[dojo-contributors] Dojo 1.7 Goals: has() and granular dependency lists

Bill Keese bill at dojotoolkit.org
Wed Mar 16 22:20:03 EDT 2011


Yes, it seems unlikely that anyone is calling dojo.forEach(ary, callback)
with a sparse array, let alone depending on the callback() being called for
holes in the array.   The pros/cons of branching to native functions when
native methods are available are:

Pro:
- size reduction of mobile-specific builds

Con:
- runs slower
- size increase for non-browser specific builds
- minor API change


Anyway, I don't really care one way or the other, was just pointing out the
back-compat break.


2011/3/16 Peter Higgins <dante at dojotoolkit.org>

>  On 3/15/11 11:18 PM, Bill Keese wrote:
>
> I'd suggest just leaving array.js as is.
>
>  Although you could have a " config-use-native-array" flag, it's probably
> not worth the confusion for users, especially since you need to explain how
> dojo.forEach() etc. would behave differently depending on the browser.
>
>  About the webkitMobile build flag, I'm not even sure that anyone is using
> it, so don't take those code paths too seriously.
>
>  While it is very likely few people are using it, the reality of it is
> that we've sent natives there for [however long] and no one seems have been
> bitten by the fact they are able to walk over sparse arrays. All the major
> libraries (afaik) don't do sparse arrays unless deferring to native, and it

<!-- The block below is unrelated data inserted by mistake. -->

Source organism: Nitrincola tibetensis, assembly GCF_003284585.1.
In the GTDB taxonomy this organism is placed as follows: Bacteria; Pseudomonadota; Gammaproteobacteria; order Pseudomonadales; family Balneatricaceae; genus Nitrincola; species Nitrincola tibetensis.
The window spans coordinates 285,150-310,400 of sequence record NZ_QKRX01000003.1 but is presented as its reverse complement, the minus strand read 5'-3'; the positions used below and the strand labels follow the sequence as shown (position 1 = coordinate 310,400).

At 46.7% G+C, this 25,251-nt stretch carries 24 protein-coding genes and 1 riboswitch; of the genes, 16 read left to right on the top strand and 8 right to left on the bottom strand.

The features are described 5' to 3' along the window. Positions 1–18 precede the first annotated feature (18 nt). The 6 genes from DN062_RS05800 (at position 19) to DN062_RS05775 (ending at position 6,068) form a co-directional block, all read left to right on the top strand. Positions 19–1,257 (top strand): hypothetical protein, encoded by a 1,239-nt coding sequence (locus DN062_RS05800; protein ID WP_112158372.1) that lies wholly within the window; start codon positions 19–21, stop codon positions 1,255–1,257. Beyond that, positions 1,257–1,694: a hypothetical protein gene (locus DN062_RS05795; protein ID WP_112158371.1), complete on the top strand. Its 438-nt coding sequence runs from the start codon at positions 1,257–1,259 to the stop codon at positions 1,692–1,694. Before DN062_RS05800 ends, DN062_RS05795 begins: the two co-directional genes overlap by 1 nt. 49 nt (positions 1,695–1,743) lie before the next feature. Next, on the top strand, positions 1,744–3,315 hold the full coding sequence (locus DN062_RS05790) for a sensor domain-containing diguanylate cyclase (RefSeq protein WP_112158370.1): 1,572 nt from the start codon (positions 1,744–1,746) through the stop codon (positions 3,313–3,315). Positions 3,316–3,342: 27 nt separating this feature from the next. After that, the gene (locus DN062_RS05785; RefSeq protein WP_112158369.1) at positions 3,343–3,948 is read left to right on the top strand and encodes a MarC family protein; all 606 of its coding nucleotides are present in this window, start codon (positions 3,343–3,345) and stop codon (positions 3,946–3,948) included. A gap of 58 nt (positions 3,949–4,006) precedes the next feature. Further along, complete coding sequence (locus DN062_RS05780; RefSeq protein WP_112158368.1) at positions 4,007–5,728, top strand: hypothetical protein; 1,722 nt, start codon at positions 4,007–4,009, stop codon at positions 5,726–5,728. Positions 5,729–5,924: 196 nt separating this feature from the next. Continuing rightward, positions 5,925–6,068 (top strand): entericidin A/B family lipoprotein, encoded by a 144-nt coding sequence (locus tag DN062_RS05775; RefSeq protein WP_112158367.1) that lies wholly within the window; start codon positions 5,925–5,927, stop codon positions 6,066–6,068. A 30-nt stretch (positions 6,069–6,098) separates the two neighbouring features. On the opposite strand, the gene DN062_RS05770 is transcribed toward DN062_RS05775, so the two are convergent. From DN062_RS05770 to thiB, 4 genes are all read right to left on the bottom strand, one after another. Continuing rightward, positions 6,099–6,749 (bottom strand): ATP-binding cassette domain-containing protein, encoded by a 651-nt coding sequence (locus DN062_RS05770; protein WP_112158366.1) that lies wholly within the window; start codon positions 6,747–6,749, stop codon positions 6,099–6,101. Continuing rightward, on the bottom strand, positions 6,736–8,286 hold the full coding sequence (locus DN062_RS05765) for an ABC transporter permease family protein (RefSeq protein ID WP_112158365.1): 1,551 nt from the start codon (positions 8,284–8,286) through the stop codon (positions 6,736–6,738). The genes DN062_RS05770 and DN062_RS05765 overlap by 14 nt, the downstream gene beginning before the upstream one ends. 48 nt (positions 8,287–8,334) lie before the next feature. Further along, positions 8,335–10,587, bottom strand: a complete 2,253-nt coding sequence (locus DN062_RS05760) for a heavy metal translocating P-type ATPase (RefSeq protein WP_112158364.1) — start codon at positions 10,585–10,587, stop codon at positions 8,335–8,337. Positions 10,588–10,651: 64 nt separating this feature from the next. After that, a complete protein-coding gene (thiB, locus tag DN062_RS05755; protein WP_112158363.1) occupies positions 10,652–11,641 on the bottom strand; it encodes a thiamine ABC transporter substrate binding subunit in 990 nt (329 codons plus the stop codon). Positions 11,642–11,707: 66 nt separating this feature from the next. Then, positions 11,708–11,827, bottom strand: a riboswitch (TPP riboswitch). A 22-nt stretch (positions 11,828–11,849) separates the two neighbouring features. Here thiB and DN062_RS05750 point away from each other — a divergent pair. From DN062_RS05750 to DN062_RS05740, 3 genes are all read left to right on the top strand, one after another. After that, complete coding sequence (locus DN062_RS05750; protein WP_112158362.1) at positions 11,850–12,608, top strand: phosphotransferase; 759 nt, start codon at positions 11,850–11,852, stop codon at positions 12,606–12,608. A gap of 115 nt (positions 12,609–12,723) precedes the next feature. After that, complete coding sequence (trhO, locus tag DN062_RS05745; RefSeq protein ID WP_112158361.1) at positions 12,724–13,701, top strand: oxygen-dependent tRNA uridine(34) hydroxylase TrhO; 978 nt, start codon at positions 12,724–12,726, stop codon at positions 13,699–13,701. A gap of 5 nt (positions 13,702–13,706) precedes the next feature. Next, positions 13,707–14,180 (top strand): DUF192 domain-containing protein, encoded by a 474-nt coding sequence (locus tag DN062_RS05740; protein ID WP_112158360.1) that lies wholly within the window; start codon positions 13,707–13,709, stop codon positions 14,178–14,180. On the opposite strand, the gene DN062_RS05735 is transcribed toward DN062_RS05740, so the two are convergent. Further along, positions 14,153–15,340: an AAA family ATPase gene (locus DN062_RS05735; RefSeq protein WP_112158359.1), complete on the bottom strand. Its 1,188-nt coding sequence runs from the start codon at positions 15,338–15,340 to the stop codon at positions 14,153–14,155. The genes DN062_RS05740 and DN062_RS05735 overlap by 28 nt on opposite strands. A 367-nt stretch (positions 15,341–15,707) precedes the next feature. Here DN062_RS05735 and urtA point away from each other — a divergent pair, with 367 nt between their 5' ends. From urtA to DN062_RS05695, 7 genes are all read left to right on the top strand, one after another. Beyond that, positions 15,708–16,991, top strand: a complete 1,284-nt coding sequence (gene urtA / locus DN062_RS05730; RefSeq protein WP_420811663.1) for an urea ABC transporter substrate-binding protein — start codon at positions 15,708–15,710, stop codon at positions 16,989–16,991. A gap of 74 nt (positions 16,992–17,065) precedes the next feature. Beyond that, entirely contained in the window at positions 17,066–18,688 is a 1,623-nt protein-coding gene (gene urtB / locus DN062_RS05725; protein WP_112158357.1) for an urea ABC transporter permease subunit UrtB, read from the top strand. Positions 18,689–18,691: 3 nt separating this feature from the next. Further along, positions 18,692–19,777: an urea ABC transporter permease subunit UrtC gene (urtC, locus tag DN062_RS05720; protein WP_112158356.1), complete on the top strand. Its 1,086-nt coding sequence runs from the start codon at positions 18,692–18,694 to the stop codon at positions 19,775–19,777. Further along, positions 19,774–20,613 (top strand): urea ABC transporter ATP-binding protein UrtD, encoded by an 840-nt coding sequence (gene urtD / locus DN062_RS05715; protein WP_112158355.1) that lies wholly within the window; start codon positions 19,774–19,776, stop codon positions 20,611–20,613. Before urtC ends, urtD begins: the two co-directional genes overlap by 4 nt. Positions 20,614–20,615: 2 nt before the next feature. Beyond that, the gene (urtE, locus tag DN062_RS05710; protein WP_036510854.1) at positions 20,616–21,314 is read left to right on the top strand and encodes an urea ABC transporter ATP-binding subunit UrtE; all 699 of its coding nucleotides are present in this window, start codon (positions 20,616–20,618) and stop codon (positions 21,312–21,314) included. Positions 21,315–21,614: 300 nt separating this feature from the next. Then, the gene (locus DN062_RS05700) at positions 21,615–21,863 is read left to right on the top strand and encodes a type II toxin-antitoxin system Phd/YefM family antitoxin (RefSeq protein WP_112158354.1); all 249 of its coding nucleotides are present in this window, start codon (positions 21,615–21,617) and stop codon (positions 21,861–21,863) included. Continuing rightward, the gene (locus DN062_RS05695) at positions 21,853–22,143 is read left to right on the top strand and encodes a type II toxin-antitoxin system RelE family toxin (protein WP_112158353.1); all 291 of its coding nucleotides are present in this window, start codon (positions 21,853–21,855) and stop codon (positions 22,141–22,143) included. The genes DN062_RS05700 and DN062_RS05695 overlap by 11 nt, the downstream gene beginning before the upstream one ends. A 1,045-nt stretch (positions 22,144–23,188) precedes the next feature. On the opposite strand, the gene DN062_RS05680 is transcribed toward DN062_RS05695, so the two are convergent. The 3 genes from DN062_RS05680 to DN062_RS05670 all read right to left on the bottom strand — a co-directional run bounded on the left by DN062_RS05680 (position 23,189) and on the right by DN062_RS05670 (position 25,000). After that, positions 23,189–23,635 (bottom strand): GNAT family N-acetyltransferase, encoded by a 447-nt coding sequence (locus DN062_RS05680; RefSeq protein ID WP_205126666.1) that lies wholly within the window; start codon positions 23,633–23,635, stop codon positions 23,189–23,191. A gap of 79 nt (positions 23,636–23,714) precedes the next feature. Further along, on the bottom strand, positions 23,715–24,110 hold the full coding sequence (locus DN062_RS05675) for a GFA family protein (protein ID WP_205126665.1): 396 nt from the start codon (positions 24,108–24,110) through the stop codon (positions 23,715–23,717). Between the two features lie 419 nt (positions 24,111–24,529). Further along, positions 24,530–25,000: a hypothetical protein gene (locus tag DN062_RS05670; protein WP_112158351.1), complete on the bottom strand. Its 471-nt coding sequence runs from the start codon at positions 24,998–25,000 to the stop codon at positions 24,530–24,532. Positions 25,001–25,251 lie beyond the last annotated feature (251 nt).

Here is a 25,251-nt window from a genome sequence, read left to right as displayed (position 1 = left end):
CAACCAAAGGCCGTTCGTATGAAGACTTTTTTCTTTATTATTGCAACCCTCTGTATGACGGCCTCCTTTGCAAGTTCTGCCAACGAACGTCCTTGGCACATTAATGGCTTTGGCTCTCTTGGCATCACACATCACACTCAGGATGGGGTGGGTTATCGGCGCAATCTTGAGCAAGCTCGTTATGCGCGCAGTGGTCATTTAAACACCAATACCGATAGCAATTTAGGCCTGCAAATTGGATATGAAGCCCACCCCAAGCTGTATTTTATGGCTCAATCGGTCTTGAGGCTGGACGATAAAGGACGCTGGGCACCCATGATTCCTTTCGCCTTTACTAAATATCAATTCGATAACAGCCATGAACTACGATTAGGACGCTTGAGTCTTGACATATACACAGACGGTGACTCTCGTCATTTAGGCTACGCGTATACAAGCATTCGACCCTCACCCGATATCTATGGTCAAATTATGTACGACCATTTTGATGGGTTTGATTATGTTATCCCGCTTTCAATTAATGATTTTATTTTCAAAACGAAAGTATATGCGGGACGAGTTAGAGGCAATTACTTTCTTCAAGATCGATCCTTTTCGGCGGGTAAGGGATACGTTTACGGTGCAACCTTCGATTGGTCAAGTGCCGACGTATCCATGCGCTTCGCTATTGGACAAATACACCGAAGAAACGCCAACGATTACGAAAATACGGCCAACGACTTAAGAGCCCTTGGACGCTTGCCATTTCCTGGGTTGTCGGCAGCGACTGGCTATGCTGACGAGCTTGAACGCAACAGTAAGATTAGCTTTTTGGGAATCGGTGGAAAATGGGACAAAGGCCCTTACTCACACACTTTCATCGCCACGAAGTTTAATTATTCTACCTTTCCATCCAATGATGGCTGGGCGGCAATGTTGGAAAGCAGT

> seems like either a) no one [as in more than just the no ones that use
> webkitmobile] uses sparse arrays in real life or b) see a.
>
> ~phiggins
>
>
>
>   2011/3/16 Kris Zyp <kzyp at dojotoolkit.org>
>
>>  Interesting. Should we do this?
>> if(has("array-foreach") && has("config-use-native-array")){
>>   /* native array methods */
>>
>> (where config-use-native-array defaults to false)
>> Thanks,
>>  Kris
>>
>>
>> On 3/15/2011 9:09 AM, Eugene Lazutkin wrote:
>>
>> If memory serves me correctly, this decision (use our implementation in
>> all browsers) was done because of two factors: in almost all browsers
>> native implementations were *slower* than trivial JavaScript once, and
>> because of space considerations --- why ship two implemntations + a
>> switch between them, if there are no other benefits?
>>
>> Just ran a test in Chrome 11 on Linux --- native versions 2-3 times
>> slower on this benchmark: http://www.perfjs.com/#638003
>>
>> I tried it on FF3.6 --- forEach is twice slower, yet reduce* is almost
>> the same.
>>
>> It appears that the current generation of browsers do not give us clear
>> incentive to switch, other than for possible build reduction purposes.
>>
>> Cheers,
>>
>> Eugene Lazutkin
>> http://lazutkin.com/
>>
>> On 03/15/2011 08:32 AM, Peter Higgins wrote:
>> > All the array utilities do this in the webkit mobile build (use natives,
>> > weird weird pragma at the bottom), but we were never serving native
>> > iterators as our own even in browsers that support it.
>>
>> > On 3/15/11 9:13 AM, Kris Zyp wrote:
>> >> On 3/14/2011 10:24 PM, Bill Keese wrote:
>> >>> Doesn't your patch break backwards-compatibility?     Note the
>> >>> comment in all the methods in the current code:
>> >>>
>> >>> //This method corresponds to the JavaScript 1.6 Array.indexOf method,
>> >>> with one difference: when
>> >>>
>> >>> //run over sparse arrays, the Dojo function invokes the callback for
>> >>> every index whereas JavaScript
>> >>>
>> >>> //1.6's indexOf skips the holes in the sparse array.
>> >>>
>> >>>
>> >>
>> >> I didn't write any new code, I just switched from the old build pragma
>> >> to has() branching. If it is not backwards-compatible, it hasn't been
>> >> backwards-compatible for sometime... So it is backwards-compatible
>> >> with the old backwards-incompatibility ;).
>> >>
>> >> Kris
>> >>
>> >>
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